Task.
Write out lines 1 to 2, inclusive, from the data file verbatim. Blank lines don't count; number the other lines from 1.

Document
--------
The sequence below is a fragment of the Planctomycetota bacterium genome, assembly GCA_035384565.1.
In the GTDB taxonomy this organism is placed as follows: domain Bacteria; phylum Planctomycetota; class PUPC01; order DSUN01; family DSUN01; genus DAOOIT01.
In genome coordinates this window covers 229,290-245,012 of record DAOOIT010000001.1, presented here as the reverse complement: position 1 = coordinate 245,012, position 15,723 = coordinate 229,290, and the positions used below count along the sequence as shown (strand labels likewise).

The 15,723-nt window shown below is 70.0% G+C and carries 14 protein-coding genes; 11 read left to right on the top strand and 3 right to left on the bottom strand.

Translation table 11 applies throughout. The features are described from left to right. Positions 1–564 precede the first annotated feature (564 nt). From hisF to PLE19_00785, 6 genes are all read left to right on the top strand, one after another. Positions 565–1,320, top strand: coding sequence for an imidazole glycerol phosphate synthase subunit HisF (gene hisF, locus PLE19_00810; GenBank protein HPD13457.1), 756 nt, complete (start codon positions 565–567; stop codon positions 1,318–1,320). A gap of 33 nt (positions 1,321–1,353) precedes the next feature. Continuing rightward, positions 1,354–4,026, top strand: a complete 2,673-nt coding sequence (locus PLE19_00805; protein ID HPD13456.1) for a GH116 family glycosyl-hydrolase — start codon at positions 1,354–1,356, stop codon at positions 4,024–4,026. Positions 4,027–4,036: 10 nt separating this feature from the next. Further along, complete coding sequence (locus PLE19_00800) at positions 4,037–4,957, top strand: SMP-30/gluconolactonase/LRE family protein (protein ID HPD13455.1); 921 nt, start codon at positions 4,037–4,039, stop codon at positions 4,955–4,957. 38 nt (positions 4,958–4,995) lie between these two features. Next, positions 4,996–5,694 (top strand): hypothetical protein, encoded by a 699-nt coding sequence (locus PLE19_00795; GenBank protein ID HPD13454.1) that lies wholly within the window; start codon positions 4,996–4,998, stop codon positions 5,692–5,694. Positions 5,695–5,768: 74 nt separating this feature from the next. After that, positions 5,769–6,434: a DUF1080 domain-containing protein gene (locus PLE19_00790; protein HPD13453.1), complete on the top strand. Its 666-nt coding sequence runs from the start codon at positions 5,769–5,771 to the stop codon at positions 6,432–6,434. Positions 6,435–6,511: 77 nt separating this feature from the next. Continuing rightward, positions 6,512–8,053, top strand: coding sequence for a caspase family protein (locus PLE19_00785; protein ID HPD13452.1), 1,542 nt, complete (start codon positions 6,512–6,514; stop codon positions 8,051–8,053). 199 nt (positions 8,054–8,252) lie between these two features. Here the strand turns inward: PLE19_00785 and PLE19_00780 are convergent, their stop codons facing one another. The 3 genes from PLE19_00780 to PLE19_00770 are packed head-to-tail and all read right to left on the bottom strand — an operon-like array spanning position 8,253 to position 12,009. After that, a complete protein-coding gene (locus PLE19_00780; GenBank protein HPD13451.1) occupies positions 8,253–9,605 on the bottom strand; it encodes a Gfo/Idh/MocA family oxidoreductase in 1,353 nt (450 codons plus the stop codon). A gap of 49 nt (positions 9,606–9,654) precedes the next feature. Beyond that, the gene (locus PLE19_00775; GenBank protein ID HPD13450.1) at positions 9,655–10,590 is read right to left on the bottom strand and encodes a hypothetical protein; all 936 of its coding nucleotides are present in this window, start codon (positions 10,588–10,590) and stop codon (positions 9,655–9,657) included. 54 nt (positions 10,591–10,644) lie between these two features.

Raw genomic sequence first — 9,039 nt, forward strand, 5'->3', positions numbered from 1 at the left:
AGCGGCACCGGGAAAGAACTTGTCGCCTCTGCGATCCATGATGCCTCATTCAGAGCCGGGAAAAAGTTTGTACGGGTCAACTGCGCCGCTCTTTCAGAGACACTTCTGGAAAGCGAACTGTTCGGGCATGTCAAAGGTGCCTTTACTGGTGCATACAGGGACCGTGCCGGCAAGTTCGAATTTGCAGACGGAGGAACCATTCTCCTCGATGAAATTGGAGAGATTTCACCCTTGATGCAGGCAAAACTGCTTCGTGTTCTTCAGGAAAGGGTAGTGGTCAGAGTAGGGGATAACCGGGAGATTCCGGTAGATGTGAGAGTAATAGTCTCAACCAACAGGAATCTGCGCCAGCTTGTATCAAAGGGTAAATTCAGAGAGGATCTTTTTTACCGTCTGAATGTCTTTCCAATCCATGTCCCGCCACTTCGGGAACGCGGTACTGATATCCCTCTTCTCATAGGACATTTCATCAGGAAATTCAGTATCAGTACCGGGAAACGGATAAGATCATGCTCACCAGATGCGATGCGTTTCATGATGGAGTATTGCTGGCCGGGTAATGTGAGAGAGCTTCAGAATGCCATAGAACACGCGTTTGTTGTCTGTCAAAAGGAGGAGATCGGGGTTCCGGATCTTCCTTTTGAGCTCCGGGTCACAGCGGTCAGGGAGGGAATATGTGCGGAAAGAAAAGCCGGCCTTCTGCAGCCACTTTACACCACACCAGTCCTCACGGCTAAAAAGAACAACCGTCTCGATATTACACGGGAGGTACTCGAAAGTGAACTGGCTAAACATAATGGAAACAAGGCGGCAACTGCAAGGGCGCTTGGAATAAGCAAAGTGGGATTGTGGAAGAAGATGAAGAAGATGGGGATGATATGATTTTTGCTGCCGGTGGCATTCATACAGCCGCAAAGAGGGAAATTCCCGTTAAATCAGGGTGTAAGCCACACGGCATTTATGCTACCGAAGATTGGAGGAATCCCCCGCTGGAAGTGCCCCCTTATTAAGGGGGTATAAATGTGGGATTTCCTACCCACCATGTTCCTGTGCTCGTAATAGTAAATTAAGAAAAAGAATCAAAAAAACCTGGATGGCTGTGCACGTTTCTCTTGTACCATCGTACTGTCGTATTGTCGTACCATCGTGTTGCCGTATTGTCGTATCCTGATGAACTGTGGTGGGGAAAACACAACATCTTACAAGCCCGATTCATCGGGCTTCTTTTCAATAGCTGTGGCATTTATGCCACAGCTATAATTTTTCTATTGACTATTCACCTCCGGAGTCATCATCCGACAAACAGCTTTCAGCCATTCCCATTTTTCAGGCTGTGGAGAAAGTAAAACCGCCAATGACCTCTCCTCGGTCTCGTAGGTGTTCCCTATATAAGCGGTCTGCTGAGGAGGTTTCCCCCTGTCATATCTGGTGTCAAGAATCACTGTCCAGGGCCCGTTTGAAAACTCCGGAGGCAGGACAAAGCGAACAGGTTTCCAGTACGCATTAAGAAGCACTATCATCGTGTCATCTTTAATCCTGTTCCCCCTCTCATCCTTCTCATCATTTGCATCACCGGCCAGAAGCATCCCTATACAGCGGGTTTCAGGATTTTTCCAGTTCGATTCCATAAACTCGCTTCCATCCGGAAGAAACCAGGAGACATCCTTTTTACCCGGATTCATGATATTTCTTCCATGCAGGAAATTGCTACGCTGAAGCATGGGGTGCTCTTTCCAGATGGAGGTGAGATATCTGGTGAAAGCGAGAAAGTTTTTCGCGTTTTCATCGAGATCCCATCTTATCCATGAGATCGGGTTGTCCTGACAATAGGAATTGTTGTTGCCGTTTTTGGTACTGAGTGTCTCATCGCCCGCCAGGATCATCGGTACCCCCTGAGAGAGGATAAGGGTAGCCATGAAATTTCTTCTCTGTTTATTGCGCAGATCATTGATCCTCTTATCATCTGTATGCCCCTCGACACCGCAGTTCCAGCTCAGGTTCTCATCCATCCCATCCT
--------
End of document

The sequence below is a fragment of the Planctomycetota bacterium genome, assembly GCA_035384565.1.
In the GTDB taxonomy this organism is placed as follows: domain Bacteria; phylum Planctomycetota; class PUPC01; order DSUN01; family DSUN01; genus DAOOIT01.